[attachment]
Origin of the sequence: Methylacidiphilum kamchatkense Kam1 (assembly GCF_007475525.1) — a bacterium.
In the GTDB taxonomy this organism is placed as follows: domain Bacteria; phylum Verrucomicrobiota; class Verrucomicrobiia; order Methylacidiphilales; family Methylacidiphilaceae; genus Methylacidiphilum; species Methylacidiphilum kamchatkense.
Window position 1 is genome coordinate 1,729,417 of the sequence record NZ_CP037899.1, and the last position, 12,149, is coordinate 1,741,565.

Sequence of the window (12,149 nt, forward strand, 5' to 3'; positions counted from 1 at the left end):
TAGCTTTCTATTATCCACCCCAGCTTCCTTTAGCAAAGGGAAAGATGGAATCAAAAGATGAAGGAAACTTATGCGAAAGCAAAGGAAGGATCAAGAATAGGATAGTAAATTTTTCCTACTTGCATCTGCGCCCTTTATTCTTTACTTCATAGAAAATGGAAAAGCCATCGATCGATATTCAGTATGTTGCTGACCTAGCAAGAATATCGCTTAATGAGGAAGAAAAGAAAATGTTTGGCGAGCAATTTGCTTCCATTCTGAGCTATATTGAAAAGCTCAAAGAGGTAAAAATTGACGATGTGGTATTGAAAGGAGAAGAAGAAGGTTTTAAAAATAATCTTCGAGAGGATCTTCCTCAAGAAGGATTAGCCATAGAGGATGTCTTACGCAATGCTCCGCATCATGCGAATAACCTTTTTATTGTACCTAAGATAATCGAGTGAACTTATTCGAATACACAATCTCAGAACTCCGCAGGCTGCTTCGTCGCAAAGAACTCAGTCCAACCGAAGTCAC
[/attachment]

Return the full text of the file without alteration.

Origin of the sequence: Methylacidiphilum kamchatkense Kam1 (assembly GCF_007475525.1) — a bacterium.
In the GTDB taxonomy this organism is placed as follows: domain Bacteria; phylum Verrucomicrobiota; class Verrucomicrobiia; order Methylacidiphilales; family Methylacidiphilaceae; genus Methylacidiphilum; species Methylacidiphilum kamchatkense.
Window position 1 is genome coordinate 1,729,417 of the sequence record NZ_CP037899.1, and the last position, 12,149, is coordinate 1,741,565.

Sequence of the window (12,149 nt, forward strand, 5' to 3'; positions counted from 1 at the left end):
TAGCTTTCTATTATCCACCCCAGCTTCCTTTAGCAAAGGGAAAGATGGAATCAAAAGATGAAGGAAACTTATGCGAAAGCAAAGGAAGGATCAAGAATAGGATAGTAAATTTTTCCTACTTGCATCTGCGCCCTTTATTCTTTACTTCATAGAAAATGGAAAAGCCATCGATCGATATTCAGTATGTTGCTGACCTAGCAAGAATATCGCTTAATGAGGAAGAAAAGAAAATGTTTGGCGAGCAATTTGCTTCCATTCTGAGCTATATTGAAAAGCTCAAAGAGGTAAAAATTGACGATGTGGTATTGAAAGGAGAAGAAGAAGGTTTTAAAAATAATCTTCGAGAGGATCTTCCTCAAGAAGGATTAGCCATAGAGGATGTCTTACGCAATGCTCCGCATCATGCGAATAACCTTTTTATTGTACCTAAGATAATCGAGTGAACTTATTCGAATACACAATCTCAGAACTCCGCAGGCTGCTTCGTCGCAAAGAACTCAGTCCAACCGAAGTCAC